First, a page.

PARLIAMENTARY DEBATES

HOUSE OF COMMONS

OFFICIAL REPORT

Sixth Standing Committee on Statutory Instruments, &c.

SOCIAL SECURITY BENEFIT (DEPENDENCY)(AMENDMENT) REGULATIONS(NORTHERN IRELAND) 1989

SOCIAL SECURITY (CONTRIBUTION) (AMENDMENT No. 2) REGULATIONS (NORTHERN IRELAND) 1989

Wednesday 24 May 1989

LONDON

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The Committee consisted of the following Members:

Chairman: Sir John Stradling Thomas

Adams, Mr. Allen (Paisley, North)

Banks, Mr. Robert (Harrogate)

Flannery, Mr. Martin (Sheffield, Hillsborough)

Howell, Mr. David (Guildford)

Meale, Mr. Alan (Mansfield)

Miller, Sir Hal (Bromsgrove)

Miscampbell, Mr. Norman (Blackpool, North)

Morrison, Sir Charles (Devizes)

Mowlam, Ms Marjorie (Redcar)

Needham, Mr. Richard (Parliamentary Under-Secretary of State for Northern Ireland)

Parry, Mr. Robert (Liverpool, Riverside)

Porter, Mr. Barry (Wirral, South)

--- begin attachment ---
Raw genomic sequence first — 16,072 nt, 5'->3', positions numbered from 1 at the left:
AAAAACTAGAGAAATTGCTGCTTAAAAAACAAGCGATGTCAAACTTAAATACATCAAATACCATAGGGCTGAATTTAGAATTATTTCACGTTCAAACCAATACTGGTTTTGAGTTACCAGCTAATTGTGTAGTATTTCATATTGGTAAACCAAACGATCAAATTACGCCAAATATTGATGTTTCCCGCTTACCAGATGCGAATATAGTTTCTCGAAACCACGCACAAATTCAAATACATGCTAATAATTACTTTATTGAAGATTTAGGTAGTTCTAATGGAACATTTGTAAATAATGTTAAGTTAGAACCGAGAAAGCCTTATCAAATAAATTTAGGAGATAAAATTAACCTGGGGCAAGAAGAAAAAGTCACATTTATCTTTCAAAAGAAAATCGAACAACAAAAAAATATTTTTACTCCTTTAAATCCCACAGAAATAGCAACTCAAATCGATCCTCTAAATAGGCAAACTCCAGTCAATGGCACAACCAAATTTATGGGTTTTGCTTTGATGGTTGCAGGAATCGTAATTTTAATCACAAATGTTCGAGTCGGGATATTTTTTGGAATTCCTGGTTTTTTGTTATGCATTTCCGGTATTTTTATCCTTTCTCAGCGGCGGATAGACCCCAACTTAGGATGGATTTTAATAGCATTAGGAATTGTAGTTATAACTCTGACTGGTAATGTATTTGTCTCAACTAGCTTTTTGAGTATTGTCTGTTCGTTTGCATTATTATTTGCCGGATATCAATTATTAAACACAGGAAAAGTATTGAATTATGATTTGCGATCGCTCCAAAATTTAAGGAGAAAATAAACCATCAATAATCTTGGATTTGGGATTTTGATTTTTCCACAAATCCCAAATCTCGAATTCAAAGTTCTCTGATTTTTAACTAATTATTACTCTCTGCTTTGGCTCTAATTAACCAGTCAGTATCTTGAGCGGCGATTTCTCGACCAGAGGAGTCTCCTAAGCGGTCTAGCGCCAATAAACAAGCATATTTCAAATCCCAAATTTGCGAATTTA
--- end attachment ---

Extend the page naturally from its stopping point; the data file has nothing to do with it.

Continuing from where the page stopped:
Riddick, Mr. Graham (Colne Valley)

Rost, Mr. Peter (Erewash)

Smyth, Rev. Martin (Belfast. South)

Spicer, Sir Tim (Dorset, West)

Steinberg, Mr. Gerry (City of Durham)

Taylor, Mr. John M. (Solihull)

Mr. D. J. Gerhold, Committee Clerk

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3 Sixth Standing Committee on Statutory Instruments, &c. Wednesday 24 May 1989

[SIR JOHN STRADLING THOMAS in the Chair]

Social Security Benefit (Dependency) (Amendment) Regulations (Northern Ireland) 1989

10.30 p.m.

Ms Marjorie Mowlam (Redcar): I beg to move, That the Committee has considered the Social Security Benefit (Dependency) (Amendment) Regulations (Northern Ireland) 1989.

The Chairman: With the agreement of the Committee, it will be convenient to discuss at the same time the other order before us, namely the Social Security (Contribution) (Amendment No. 2) Regulations (Northern Ireland) 1989.